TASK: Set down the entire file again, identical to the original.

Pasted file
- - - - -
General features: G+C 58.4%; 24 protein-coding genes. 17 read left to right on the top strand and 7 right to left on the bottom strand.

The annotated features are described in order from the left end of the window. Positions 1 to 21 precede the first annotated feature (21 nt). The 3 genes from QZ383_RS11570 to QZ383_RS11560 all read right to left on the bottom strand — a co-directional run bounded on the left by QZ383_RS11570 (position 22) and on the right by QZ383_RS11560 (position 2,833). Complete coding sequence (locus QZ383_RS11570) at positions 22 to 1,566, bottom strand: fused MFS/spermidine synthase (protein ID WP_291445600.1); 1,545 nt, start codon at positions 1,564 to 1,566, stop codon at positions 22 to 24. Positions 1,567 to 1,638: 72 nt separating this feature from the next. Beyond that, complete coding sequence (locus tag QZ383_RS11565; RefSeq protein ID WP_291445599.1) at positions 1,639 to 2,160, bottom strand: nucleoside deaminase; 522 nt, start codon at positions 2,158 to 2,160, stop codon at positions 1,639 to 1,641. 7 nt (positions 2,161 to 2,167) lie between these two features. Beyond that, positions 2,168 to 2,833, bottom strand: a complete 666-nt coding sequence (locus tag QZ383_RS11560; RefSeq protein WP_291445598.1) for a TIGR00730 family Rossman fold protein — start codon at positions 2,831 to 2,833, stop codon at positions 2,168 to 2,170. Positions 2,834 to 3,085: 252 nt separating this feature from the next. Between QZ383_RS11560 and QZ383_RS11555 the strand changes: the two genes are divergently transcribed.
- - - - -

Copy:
General features: G+C 58.4%; 24 protein-coding genes. 17 read left to right on the top strand and 7 right to left on the bottom strand.

The annotated features are described in order from the left end of the window. Positions 1 to 21 precede the first annotated feature (21 nt). The 3 genes from QZ383_RS11570 to QZ383_RS11560 all read right to left on the bottom strand — a co-directional run bounded on the left by QZ383_RS11570 (position 22) and on the right by QZ383_RS11560 (position 2,833). Complete coding sequence (locus QZ383_RS11570) at positions 22 to 1,566, bottom strand: fused MFS/spermidine synthase (protein ID WP_291445600.1); 1,545 nt, start codon at positions 1,564 to 1,566, stop codon at positions 22 to 24. Positions 1,567 to 1,638: 72 nt separating this feature from the next. Beyond that, complete coding sequence (locus tag QZ383_RS11565; RefSeq protein ID WP_291445599.1) at positions 1,639 to 2,160, bottom strand: nucleoside deaminase; 522 nt, start codon at positions 2,158 to 2,160, stop codon at positions 1,639 to 1,641. 7 nt (positions 2,161 to 2,167) lie between these two features. Beyond that, positions 2,168 to 2,833, bottom strand: a complete 666-nt coding sequence (locus tag QZ383_RS11560; RefSeq protein WP_291445598.1) for a TIGR00730 family Rossman fold protein — start codon at positions 2,831 to 2,833, stop codon at positions 2,168 to 2,170. Positions 2,834 to 3,085: 252 nt separating this feature from the next. Between QZ383_RS11560 and QZ383_RS11555 the strand changes: the two genes are divergently transcribed.